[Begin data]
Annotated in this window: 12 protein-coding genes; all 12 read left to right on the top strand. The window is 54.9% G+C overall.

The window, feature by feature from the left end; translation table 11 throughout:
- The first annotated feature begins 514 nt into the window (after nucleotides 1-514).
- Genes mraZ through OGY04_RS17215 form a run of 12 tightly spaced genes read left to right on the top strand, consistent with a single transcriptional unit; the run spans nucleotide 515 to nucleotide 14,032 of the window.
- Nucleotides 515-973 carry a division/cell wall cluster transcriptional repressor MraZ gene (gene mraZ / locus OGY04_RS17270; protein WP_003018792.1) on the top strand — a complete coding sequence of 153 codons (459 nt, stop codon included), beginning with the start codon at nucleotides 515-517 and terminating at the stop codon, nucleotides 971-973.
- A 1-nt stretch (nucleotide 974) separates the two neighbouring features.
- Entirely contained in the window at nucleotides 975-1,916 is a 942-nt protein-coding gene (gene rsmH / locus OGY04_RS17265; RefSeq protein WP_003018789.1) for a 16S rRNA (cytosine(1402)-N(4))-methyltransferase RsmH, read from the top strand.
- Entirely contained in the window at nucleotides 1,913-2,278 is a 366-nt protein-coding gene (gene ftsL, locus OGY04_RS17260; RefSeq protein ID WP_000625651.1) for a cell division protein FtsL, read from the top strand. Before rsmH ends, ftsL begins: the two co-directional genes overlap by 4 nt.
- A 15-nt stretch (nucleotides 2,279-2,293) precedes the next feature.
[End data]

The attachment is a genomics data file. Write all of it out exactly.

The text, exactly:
Annotated in this window: 12 protein-coding genes; all 12 read left to right on the top strand. The window is 54.9% G+C overall.

The window, feature by feature from the left end; translation table 11 throughout:
- The first annotated feature begins 514 nt into the window (after nucleotides 1-514).
- Genes mraZ through OGY04_RS17215 form a run of 12 tightly spaced genes read left to right on the top strand, consistent with a single transcriptional unit; the run spans nucleotide 515 to nucleotide 14,032 of the window.
- Nucleotides 515-973 carry a division/cell wall cluster transcriptional repressor MraZ gene (gene mraZ / locus OGY04_RS17270; protein WP_003018792.1) on the top strand — a complete coding sequence of 153 codons (459 nt, stop codon included), beginning with the start codon at nucleotides 515-517 and terminating at the stop codon, nucleotides 971-973.
- A 1-nt stretch (nucleotide 974) separates the two neighbouring features.
- Entirely contained in the window at nucleotides 975-1,916 is a 942-nt protein-coding gene (gene rsmH / locus OGY04_RS17265; RefSeq protein WP_003018789.1) for a 16S rRNA (cytosine(1402)-N(4))-methyltransferase RsmH, read from the top strand.
- Entirely contained in the window at nucleotides 1,913-2,278 is a 366-nt protein-coding gene (gene ftsL, locus OGY04_RS17260; RefSeq protein ID WP_000625651.1) for a cell division protein FtsL, read from the top strand. Before rsmH ends, ftsL begins: the two co-directional genes overlap by 4 nt.
- A 15-nt stretch (nucleotides 2,279-2,293) precedes the next feature.